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den also old for day in "good den"?

Japanese neededEdit

Hiragana でん needed. 02:14, 25 April 2008 (UTC)

Done. —Stephen 03:56, 25 April 2008 (UTC)

Verifying "den" to mean room.Edit

Surely you don't need to verify den to mean room, all is really needed is an example. 21:26, 8 November 2008 (UTC)

A different kind of room is how I know it, as def. 3. Both US and UK dictionaries agree with me. But quotes that show different use could convince me. DCDuring TALK 01:27, 8 December 2008 (UTC)

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rfv-sense: living room (US). I think of it as a place for informal, often male, entertaining. DCDuring TALK 19:27, 19 June 2008 (UTC)

The sense you know is the next sense listed. I don't know the tagged sense either, except to the extent "living" room means the other sense (it does include it, after all).—msh210 20:13, 19 June 2008 (UTC)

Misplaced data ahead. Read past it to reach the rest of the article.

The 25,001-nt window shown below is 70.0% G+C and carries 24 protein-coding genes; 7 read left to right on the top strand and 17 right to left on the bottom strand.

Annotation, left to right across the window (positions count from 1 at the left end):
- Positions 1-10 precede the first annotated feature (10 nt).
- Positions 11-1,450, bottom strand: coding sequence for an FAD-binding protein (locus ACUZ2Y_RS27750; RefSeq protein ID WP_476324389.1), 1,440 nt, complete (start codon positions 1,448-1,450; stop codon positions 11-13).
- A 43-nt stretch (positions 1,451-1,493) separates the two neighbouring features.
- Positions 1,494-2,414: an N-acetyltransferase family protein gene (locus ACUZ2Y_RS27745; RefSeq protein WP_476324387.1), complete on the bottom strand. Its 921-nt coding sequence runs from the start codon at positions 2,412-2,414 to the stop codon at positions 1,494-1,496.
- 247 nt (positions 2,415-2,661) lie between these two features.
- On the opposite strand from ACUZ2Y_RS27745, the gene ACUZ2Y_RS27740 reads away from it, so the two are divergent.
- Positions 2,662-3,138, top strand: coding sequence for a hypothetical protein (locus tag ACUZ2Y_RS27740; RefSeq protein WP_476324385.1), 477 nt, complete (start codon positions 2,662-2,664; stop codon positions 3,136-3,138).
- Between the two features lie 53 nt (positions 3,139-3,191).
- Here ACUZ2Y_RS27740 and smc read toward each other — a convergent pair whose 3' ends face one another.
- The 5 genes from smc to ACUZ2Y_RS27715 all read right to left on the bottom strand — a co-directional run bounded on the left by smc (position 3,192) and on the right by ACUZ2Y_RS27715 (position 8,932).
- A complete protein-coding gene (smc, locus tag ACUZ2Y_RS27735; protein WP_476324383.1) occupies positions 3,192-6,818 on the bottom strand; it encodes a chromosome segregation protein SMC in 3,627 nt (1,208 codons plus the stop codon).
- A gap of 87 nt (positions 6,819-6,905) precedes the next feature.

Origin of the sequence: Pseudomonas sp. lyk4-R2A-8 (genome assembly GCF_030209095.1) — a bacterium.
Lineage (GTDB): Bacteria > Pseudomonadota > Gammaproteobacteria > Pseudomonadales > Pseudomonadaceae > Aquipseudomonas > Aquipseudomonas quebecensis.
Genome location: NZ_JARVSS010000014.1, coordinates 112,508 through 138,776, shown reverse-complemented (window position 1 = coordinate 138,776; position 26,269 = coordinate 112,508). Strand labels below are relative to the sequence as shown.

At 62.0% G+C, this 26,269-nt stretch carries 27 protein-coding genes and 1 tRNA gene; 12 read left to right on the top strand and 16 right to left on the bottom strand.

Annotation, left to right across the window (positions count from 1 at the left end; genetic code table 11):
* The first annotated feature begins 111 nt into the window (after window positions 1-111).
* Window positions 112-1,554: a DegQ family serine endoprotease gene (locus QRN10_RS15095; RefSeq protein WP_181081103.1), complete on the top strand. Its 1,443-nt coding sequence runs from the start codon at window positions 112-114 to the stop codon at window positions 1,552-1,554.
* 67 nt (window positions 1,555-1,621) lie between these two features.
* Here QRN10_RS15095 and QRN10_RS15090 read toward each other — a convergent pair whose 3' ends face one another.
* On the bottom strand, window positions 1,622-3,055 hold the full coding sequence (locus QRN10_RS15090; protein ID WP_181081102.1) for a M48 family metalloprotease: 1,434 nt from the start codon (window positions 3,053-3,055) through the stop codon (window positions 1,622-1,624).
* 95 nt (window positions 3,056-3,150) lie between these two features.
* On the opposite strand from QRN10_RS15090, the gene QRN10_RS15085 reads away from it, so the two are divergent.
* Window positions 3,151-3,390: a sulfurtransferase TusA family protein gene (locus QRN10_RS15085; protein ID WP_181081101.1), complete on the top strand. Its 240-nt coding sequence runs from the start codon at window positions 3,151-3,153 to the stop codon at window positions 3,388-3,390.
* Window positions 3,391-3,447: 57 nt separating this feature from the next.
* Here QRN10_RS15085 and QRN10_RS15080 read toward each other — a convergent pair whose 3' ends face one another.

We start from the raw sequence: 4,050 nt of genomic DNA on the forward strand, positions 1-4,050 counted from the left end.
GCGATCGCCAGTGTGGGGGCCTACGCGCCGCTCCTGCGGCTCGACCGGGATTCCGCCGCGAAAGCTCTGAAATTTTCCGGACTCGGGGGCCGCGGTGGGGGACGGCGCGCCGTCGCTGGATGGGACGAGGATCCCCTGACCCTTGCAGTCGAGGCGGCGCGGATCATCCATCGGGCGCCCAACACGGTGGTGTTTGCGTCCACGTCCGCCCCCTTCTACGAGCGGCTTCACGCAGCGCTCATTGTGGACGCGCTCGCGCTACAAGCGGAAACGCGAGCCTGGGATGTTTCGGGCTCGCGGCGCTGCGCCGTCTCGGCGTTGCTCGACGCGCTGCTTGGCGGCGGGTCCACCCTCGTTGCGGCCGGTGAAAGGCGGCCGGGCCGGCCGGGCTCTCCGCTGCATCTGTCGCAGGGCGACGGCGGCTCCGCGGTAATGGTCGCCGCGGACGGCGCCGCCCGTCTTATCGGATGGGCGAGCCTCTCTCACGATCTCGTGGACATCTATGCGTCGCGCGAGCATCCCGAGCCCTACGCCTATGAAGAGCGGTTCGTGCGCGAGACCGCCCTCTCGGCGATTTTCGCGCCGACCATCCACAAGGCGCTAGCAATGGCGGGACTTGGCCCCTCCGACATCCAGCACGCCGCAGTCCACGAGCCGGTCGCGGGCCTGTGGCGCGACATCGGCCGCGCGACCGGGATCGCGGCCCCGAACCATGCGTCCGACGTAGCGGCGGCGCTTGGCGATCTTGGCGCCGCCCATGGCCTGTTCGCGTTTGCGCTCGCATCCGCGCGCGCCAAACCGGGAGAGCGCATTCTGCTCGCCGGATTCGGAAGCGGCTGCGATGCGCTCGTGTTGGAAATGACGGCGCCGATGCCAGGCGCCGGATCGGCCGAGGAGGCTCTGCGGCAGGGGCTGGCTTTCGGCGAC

I'd inserted that sense. Other dictionaries specifically refer to a den as being "secluded", consistent with the "lair" origins of the term. I think we might have to just wait to see if the RfVd sense rings a bell with anyone. Probably hard to differentiate those two senses from our usual sources. DCDuring TALK 21:30, 19 June 2008 (UTC)
In my experience, in a house with only one living room, it’s called the living room. In a larger house with two living rooms, the one used only on formal occasions is called the living room, and the one used for everyday living throughout the year is called the den (in other words, the real living room). The room known as the living room goes unused except at Thanksgiving, Christmas, and for wedding receptions, funerals, etc., so it really is not a living room at all. —Stephen 17:31, 9 November 2008 (UTC)
In such a house, the more commonly used room is also called a family room, btw.—msh210 19:02, 18 February 2009 (UTC)

nl-dativ here ithout(meewerkndv)Edit

   De baron gaf den koetsier een wenk en het rijtuig rolde heen. — The baron gave the coachman a sign and the carriage rode away. (from the story Gaston von Frankrijk by J.J.A. Goeverneur)
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